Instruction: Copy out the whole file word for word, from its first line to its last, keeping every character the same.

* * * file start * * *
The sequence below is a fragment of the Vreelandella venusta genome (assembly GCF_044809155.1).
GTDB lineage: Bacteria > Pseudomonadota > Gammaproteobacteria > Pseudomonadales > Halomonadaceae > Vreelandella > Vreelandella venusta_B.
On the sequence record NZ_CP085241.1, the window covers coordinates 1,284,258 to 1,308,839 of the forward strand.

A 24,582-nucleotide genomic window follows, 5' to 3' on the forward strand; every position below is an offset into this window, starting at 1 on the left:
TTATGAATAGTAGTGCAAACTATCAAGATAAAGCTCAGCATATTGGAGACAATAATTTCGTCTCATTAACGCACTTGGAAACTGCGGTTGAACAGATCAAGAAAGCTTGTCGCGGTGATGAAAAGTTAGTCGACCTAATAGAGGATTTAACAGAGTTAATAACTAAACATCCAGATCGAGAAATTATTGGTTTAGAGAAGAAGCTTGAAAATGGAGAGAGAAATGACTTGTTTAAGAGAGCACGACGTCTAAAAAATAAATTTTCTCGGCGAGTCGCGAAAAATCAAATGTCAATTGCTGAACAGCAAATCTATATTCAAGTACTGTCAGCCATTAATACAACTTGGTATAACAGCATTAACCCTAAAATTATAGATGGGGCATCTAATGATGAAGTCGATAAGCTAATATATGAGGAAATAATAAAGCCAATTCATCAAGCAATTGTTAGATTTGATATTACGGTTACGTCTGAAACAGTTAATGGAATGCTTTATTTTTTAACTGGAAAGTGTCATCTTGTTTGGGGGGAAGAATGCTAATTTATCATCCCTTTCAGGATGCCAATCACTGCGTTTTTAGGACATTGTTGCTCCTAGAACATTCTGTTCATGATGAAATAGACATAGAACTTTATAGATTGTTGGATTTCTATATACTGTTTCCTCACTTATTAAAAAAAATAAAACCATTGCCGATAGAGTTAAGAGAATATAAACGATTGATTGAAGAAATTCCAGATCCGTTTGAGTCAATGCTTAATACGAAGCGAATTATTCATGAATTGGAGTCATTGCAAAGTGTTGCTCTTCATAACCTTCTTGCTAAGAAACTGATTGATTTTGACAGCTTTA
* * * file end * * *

The sequence below is a fragment of the Vreelandella venusta genome (assembly GCF_044809155.1).
GTDB lineage: Bacteria > Pseudomonadota > Gammaproteobacteria > Pseudomonadales > Halomonadaceae > Vreelandella > Vreelandella venusta_B.
On the sequence record NZ_CP085241.1, the window covers coordinates 1,284,258 to 1,308,839 of the forward strand.

A 24,582-nucleotide genomic window follows, 5' to 3' on the forward strand; every position below is an offset into this window, starting at 1 on the left:
TTATGAATAGTAGTGCAAACTATCAAGATAAAGCTCAGCATATTGGAGACAATAATTTCGTCTCATTAACGCACTTGGAAACTGCGGTTGAACAGATCAAGAAAGCTTGTCGCGGTGATGAAAAGTTAGTCGACCTAATAGAGGATTTAACAGAGTTAATAACTAAACATCCAGATCGAGAAATTATTGGTTTAGAGAAGAAGCTTGAAAATGGAGAGAGAAATGACTTGTTTAAGAGAGCACGACGTCTAAAAAATAAATTTTCTCGGCGAGTCGCGAAAAATCAAATGTCAATTGCTGAACAGCAAATCTATATTCAAGTACTGTCAGCCATTAATACAACTTGGTATAACAGCATTAACCCTAAAATTATAGATGGGGCATCTAATGATGAAGTCGATAAGCTAATATATGAGGAAATAATAAAGCCAATTCATCAAGCAATTGTTAGATTTGATATTACGGTTACGTCTGAAACAGTTAATGGAATGCTTTATTTTTTAACTGGAAAGTGTCATCTTGTTTGGGGGGAAGAATGCTAATTTATCATCCCTTTCAGGATGCCAATCACTGCGTTTTTAGGACATTGTTGCTCCTAGAACATTCTGTTCATGATGAAATAGACATAGAACTTTATAGATTGTTGGATTTCTATATACTGTTTCCTCACTTATTAAAAAAAATAAAACCATTGCCGATAGAGTTAAGAGAATATAAACGATTGATTGAAGAAATTCCAGATCCGTTTGAGTCAATGCTTAATACGAAGCGAATTATTCATGAATTGGAGTCATTGCAAAGTGTTGCTCTTCATAACCTTCTTGCTAAGAAACTGATTGATTTTGACAGCTTTA